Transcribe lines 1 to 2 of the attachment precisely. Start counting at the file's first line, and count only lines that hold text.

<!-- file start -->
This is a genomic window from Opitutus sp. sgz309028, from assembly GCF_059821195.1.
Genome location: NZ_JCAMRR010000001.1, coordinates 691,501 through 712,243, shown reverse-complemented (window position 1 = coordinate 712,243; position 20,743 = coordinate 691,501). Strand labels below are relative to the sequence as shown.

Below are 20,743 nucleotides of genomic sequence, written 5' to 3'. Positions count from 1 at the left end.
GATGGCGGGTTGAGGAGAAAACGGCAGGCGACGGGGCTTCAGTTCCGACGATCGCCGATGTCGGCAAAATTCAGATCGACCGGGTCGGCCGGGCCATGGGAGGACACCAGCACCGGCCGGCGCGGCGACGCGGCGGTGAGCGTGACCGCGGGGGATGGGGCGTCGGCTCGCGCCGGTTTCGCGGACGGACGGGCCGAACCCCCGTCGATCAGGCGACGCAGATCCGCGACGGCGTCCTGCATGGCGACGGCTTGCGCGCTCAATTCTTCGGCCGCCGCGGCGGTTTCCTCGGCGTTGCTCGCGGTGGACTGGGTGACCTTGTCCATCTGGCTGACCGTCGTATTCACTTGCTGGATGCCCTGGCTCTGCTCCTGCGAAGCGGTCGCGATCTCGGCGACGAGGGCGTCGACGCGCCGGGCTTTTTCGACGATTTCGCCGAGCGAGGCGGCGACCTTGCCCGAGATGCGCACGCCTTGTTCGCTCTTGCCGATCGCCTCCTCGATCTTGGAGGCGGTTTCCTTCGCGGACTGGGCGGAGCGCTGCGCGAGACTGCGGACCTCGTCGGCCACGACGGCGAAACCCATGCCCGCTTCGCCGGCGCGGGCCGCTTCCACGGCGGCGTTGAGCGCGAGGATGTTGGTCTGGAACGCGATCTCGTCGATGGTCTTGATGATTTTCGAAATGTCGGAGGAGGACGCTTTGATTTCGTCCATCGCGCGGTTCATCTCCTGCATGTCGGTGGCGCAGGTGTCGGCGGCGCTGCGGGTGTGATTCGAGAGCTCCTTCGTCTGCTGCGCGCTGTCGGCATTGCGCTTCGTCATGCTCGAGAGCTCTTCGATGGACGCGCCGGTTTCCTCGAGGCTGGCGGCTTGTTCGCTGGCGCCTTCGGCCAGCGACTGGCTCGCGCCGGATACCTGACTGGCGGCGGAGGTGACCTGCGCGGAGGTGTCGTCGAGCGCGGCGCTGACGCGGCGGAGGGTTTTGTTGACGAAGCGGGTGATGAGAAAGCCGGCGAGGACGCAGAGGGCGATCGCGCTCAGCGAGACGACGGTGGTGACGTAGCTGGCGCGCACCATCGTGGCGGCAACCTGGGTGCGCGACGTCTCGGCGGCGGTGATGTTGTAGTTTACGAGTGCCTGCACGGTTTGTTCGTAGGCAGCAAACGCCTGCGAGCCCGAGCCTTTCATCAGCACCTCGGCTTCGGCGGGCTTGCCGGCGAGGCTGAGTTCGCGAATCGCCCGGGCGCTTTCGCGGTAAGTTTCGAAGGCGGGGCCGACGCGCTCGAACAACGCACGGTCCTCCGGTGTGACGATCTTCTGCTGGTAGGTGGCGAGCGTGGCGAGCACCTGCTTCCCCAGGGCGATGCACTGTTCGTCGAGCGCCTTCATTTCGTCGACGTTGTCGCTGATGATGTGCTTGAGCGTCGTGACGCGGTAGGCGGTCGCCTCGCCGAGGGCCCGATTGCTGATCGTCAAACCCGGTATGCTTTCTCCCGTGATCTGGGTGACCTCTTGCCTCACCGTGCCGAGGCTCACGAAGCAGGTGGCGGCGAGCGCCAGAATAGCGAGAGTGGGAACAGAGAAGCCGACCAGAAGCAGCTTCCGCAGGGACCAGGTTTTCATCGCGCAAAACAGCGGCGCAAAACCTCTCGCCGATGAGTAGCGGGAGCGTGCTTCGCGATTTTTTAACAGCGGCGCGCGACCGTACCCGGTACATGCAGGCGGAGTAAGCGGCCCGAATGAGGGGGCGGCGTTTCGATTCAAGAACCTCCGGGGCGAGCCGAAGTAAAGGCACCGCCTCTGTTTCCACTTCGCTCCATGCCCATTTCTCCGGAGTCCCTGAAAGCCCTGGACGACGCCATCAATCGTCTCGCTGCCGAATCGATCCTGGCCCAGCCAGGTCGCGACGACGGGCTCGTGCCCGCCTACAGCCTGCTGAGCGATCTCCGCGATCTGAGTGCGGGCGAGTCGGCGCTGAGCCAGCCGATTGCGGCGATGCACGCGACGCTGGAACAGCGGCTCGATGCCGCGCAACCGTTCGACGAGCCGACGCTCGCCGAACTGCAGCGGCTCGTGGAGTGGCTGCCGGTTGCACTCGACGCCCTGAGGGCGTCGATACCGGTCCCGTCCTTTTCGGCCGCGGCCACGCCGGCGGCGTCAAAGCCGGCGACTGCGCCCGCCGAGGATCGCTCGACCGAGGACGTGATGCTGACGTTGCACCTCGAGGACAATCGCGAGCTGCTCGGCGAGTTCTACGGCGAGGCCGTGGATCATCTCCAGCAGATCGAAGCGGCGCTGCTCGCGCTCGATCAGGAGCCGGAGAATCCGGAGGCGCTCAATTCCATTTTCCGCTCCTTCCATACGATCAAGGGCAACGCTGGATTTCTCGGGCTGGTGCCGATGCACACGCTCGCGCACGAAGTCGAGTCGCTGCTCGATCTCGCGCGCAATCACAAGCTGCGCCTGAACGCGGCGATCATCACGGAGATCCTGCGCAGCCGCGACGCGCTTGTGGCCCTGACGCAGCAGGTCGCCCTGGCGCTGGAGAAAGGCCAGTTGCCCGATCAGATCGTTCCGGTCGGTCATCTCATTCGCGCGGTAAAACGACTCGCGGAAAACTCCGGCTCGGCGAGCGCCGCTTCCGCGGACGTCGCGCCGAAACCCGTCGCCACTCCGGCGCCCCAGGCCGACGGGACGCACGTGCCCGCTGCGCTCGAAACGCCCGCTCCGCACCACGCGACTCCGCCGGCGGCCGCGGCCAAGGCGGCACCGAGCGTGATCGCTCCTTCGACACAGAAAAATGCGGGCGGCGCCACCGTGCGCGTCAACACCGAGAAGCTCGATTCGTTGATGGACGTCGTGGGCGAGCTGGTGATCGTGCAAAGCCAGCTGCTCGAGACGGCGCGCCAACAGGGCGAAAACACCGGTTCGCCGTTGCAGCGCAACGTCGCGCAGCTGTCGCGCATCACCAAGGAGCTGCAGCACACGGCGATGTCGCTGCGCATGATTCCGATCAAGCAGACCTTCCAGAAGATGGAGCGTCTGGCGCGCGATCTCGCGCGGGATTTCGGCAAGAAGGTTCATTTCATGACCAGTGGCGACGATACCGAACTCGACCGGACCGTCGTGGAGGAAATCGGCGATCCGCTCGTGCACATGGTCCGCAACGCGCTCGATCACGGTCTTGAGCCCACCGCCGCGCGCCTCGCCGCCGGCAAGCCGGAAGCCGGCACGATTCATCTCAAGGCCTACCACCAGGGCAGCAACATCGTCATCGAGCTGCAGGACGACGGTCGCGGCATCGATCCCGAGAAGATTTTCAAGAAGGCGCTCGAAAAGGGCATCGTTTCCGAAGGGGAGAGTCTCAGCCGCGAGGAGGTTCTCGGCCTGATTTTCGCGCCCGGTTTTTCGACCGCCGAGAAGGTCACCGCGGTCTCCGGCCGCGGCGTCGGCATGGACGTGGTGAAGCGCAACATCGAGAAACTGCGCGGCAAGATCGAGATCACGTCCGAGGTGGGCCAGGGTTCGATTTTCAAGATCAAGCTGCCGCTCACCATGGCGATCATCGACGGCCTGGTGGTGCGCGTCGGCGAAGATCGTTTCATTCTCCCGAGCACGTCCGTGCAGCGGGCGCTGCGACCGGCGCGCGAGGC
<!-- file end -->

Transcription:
This is a genomic window from Opitutus sp. sgz309028, from assembly GCF_059821195.1.
Genome location: NZ_JCAMRR010000001.1, coordinates 691,501 through 712,243, shown reverse-complemented (window position 1 = coordinate 712,243; position 20,743 = coordinate 691,501). Strand labels below are relative to the sequence as shown.